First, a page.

Fall/Winter 2005 Table of Contents
     
Research in Focus
Dr. Daniel Malamud: Using Saliva to Battle HIV Virus
 


Dr. Malamud operates the oral-based diagnostic machine that could one day be in millions of homes.
By Christopher James, NYU Press Officer

Decades ago, when he was an undergraduate at the University of Michigan, Dr. Daniel Malamud was trying to settle on a career path. The career counselor at Michigan felt he was not well-suited to be a scientist ó his test results showed him to be a rather outgoing person, one who likes people and group interactions ó and thought perhaps he should be considering a career in medicine.

"My counselor told me, ĎScience is a solitary profession,í" said Dr. Malamud, "but nothing could have been further from the truth. In fact, scientists are very social creatures because science is so complex that you need to interact with a lot of people. And I think one of the things that Iíve enjoyed most in science is the social interaction with very smart people from different backgrounds."

Today, Dr. Malamud, a biochemist by training, is one of the leading researchers in the fields specializing in anti-HIV agents and oral-based diagnostics. Last spring, Dr. Malamud joined the NYU College of Dentistry, from the University of Pennsylvania, as a Professor of Basic Science and Craniofacial Biology and Director of the HIV/AIDS Research Program at NYUCD. Dr. Malamud was recruited with the support of a $750,000 award from the New York State Office of Science, Technology and Academic Research (NYSTAR) Faculty Development Program, which assists universities in the recruitment and retention of leading research faculty in science and technology fields with strong commercial potential. One part of Dr. Malamudís research deals with HIV pathogenesis and the design of anti-HIV drugs. He is also concurrently researching novel diagnostic techniques using oral samples.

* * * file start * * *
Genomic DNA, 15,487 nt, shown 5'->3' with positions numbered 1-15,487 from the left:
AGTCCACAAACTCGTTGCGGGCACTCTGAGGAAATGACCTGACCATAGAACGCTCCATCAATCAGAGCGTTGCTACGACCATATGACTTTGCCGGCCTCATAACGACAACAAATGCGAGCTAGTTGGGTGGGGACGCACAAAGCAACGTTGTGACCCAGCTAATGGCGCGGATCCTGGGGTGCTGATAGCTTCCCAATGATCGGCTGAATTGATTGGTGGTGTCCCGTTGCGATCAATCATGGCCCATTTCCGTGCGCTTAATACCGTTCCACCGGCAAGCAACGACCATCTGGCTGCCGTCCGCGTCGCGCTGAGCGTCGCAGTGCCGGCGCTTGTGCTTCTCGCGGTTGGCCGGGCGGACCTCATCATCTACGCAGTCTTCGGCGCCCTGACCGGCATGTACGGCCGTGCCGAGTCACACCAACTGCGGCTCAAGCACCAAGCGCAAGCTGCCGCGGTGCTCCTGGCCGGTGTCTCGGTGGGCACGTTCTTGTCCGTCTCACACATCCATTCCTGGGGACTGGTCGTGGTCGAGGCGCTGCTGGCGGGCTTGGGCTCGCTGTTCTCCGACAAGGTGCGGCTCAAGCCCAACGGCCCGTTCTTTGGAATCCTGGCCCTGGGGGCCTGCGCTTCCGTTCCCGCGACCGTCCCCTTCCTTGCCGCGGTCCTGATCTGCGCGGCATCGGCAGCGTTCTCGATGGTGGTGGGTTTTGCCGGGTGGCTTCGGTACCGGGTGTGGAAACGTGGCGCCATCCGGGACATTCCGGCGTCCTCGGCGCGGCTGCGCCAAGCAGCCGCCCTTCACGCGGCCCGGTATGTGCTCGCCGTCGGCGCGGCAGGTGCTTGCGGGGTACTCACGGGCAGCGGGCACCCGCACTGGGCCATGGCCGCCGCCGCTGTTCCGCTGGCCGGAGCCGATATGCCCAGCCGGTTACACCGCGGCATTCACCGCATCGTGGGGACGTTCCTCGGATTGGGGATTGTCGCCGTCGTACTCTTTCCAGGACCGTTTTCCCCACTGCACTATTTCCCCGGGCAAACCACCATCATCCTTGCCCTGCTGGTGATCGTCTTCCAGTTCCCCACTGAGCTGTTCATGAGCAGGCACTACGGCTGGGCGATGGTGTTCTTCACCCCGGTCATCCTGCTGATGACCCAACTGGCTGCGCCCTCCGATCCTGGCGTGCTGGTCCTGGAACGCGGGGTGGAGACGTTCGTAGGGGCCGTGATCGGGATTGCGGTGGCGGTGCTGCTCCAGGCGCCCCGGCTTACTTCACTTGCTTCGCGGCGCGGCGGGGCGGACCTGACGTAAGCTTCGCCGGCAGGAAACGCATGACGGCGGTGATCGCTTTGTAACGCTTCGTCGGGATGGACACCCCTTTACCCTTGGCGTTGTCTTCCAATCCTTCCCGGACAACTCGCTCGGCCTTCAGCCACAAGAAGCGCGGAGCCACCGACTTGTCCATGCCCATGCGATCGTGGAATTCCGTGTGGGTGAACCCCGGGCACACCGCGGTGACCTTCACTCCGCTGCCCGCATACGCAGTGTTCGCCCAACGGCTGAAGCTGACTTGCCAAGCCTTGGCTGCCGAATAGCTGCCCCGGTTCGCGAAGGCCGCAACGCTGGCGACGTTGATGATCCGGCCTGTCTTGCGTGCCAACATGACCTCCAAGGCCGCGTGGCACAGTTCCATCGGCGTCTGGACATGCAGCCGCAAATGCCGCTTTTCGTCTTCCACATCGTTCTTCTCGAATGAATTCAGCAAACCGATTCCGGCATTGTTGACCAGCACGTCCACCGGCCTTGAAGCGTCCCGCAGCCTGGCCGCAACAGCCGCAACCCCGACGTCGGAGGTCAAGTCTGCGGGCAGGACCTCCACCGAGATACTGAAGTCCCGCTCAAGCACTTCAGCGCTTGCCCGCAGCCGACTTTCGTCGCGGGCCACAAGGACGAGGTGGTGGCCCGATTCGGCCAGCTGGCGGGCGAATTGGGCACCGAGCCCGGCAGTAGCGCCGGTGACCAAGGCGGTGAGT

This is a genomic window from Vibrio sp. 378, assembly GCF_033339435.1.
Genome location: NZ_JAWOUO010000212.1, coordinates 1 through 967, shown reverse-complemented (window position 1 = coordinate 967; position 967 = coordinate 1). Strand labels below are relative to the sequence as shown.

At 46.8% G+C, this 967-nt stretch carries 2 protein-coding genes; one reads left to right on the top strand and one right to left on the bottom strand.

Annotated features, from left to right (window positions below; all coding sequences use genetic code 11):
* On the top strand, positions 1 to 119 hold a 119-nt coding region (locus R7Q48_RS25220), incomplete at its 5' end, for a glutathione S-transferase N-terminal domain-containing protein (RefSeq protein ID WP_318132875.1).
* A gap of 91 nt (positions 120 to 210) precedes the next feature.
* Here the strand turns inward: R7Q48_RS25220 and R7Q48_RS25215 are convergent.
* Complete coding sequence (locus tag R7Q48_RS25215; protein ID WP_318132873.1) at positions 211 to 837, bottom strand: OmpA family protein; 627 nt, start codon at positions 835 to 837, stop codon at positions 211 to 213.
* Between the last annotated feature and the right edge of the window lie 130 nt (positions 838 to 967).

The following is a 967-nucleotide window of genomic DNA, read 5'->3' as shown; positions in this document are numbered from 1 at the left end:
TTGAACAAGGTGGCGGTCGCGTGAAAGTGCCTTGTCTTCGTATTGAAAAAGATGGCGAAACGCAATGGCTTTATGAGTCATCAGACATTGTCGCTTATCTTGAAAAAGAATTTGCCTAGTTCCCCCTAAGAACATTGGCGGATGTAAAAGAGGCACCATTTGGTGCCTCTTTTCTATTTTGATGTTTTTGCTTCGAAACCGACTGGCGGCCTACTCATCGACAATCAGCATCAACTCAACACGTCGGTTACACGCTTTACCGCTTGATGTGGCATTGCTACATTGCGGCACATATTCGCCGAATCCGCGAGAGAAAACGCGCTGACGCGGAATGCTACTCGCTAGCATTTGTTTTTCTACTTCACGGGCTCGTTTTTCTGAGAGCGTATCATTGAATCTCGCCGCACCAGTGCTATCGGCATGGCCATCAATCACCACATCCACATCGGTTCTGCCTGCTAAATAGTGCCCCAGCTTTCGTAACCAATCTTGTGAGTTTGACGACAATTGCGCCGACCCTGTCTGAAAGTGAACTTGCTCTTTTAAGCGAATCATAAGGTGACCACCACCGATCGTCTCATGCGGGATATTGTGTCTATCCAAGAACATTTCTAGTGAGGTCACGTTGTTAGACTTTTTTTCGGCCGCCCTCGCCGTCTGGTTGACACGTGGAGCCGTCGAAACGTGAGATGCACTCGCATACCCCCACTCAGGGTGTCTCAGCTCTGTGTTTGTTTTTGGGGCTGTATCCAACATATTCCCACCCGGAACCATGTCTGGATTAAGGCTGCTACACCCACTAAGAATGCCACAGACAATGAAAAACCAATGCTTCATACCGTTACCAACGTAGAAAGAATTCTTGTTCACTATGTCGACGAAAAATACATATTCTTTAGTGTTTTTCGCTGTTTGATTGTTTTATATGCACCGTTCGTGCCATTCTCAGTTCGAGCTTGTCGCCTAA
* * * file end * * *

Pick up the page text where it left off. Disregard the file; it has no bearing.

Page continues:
Dr. Malamud first became interested in salivary proteins in his first position in the Department of Surgery at Massachusetts General Hospital. He was studying the phenomenon of why animals lick their wounds. In the course of interacting with surgeons, he was struck by the fact that abdominal surgery required a highly sterile environment, while oral surgery did not.

"If you do oral surgery, if you pull out a tooth or if you do periodontal surgery, or even if you bite your cheek, despite the fact that thereís hundreds of thousands of bacteria in your mouth ó a whole range of types and species, and viruses ó you almost never get an infection," said Dr. Malamud. "Also, wounds in the mouth heal quickly with minimal scarring, so the notion I had then, as a young scientist, was that if I could understand the molecules that were present in saliva, which could be anti-infectious and promote wound healing, I could make them into drugs which could be used at other sites in the body."

Dr. Malamudís earlier research in antibacterial salivary proteins led him into HIV pathogenesis and ultimately to try to design anti-HIV drugs. In 1985, while at the dental school at the University of Pennsylvania, Dr. Malamud reproduced an experiment whereby HIV-1 is incubated with saliva and loses its infectivity. HIV-1 is responsible for the vast majority of AIDS cases in the United States. Dr. Malamud and his team studied the phenomena and discovered it worked for many strains of the HIV-1 virus but not other viruses, such as herpes, adenovirus, SIV or HIV-2.